Nyns eus goon heb lagas, na ke heb scovarn

There is no down without an eye, nor hedge without an ear


Yann Vari Quigeur (45) is the President of the new UN Commission on Global Gastronomic Culture, which is based in Tregunc, Breizh (Brittany).

Today he has announced that the first food to be declared deserving of World Food Heritage Status is the Cornish Pasty.

The decision was quickly reached after a panel of judges - convened by the President and drawn from the length and breadth of Cornwall and Brittany - sampled  a variety of signature dishes from around the globe.

Given the stiff competition for the prize of being chosen for this signal honour, reaction to this news has been, predictably, varied.

Mr Madron Tregonning (39) of the Relubbus Food Institute has welcomed the news, but said that it came as absolutely no surprise to him that the pasty has come out on top.

As he says, "That Jenny Mary might avva bittova girly nayem, but ee an' is boys 'ave done sum proper job 'ere. I kintellee - people are celebratin' from up St Just way pas' Truru right up tu thu border!"

Meanwhile, the 400-strong Chinese delegation was apoplectic with suffused anger.

Their leader, Mr Lapsang Souchong, declared indignantly, "What mean he, sirry man? Chinee cook tip top and velly qwick too!

"We offer squashed duck foot in 2000 year old monkey brain sauce wiv Shanghai flied lice and we get no look-in!  Issa stitch up!!"

The French delegation, led by Gustave Rambert, departed swiftly, without public word, in a thick cloud of haughty disdain.

In passing, Rambert (shown here in a library photo from happier days) sniffed indignantly, "Ze 'ole worl' know zat ze French cuisine is ze best on ze planet.  Zese Breton cochons, zey 'ave insult√© la France viz zis negation of our cuisine.  I am not EPPY!"

Michael Fish, a weatherman from a different age  - said, "I just don't get it. Here I am in 1976 when getting the weather right tomorrow is hard enough.  Now someone is asking me about the fairness of the outcome of a contest of international cuisine in 2010.

"I've heard of long term forecasts, but this is ridiculous.  I'm a meat and two veg man meself!"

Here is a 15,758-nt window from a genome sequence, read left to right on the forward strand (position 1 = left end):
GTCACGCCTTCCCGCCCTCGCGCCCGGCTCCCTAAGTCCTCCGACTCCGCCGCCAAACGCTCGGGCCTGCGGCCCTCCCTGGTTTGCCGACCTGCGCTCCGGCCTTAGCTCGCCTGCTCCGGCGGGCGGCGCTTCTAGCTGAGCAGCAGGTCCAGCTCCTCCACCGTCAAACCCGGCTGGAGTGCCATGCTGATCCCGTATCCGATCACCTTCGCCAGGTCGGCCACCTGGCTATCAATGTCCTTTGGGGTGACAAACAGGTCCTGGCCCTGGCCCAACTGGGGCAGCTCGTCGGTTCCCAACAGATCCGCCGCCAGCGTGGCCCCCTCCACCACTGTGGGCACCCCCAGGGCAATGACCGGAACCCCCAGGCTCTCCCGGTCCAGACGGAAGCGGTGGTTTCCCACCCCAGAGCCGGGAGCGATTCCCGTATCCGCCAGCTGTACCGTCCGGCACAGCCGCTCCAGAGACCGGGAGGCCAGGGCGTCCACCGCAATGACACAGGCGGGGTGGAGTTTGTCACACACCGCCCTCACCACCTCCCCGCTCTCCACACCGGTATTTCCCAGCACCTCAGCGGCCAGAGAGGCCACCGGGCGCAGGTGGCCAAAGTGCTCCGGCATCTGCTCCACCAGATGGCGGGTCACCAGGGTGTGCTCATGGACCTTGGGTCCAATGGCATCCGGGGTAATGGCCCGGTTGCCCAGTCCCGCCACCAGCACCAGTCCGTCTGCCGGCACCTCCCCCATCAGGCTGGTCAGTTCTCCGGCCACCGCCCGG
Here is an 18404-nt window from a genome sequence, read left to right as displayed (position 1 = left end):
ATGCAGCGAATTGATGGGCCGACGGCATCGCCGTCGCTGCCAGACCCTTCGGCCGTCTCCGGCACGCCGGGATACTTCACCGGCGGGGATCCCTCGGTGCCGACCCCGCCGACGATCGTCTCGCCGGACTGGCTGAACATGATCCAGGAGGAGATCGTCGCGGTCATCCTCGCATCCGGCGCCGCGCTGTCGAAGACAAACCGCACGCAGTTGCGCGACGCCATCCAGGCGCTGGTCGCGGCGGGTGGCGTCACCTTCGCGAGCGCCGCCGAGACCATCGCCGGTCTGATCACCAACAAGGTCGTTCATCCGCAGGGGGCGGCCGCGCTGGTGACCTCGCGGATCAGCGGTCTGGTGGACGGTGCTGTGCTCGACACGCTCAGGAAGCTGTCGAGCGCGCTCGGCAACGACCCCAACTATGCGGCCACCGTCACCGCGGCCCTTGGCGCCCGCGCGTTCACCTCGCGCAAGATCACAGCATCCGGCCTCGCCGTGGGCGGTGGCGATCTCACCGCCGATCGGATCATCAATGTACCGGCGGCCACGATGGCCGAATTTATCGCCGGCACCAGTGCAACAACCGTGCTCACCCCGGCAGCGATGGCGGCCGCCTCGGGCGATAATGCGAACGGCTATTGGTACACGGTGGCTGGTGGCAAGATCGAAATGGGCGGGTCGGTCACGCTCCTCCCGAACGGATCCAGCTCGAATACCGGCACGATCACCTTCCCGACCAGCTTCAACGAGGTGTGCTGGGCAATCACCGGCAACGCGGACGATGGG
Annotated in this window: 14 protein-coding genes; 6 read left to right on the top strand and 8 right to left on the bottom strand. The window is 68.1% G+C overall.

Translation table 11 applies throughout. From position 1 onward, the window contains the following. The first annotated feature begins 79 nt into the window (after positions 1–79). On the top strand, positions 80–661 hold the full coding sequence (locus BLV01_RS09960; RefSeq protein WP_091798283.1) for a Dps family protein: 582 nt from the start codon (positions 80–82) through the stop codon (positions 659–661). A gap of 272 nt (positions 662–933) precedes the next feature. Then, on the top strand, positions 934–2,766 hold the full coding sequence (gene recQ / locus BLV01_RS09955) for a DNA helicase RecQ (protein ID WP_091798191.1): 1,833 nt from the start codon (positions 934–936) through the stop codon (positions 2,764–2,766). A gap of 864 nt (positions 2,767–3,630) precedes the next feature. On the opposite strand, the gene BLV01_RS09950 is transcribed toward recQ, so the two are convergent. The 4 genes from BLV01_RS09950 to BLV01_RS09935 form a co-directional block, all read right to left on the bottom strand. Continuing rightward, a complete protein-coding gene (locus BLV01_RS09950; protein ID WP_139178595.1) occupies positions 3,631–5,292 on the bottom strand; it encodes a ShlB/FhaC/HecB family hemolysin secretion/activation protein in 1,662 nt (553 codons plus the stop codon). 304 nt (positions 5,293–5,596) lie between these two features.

The only encouraging words came from the German delegation, Heinz and Magda Pupshose,a young happily-married couple from Furzheim.

Magda said, "Ve know zat we eppsolutely  no chance had, as ve our Wurst presented.  Vun can even say, zat Chermany not a sausage had! Ve too like Kornvall and ze vunderful pasty!"

The Roundup has decided to celebrate this achievement of the pasty by commissioning a special poem on the subject by the renowned and much loved and celebrated Cornish poet, Mr O.P. Opie (29)

Mr Opie obligingly produced this paean to the pasty from the top of his head (after first removing his cap):

The Pasty

I duh dearly luv a pasty, when the weather's wet and cold,
When the wind is up and angry, jes' like them days of old,
You come back 'ome, yer ears are red, yer trousers bleddy wet
Tha's when a good 'ot pasty is the best thing you can get!

Tha's not tuh say 'ot weather dudden suit a pasty too
I's jes' as good tuh munch'n down onna beach under sky so blue
Youkun 'ear they seagulls callin', youkun ear'n flyin' roun'
But you'll be finishin' that pasty - no point their touchin' down!

Wassa bess, then Cappen? Shop-bought or 'ome-made?
Well, if you gotta assk the question, you ent never seen a table laid -
With maither's 'ome-made pasties - they are glories on a plate!
Delight to see, delight to eat - the bess you ever ate!

If you git up to 'eaven and croust time come aroun'
There'll be sum proper manna when they 'and the pasties down.
They'll be smellin' lovely and crimped by proper Cornish angels too
They're sum full of Cornish goodness and a proper job fer you!!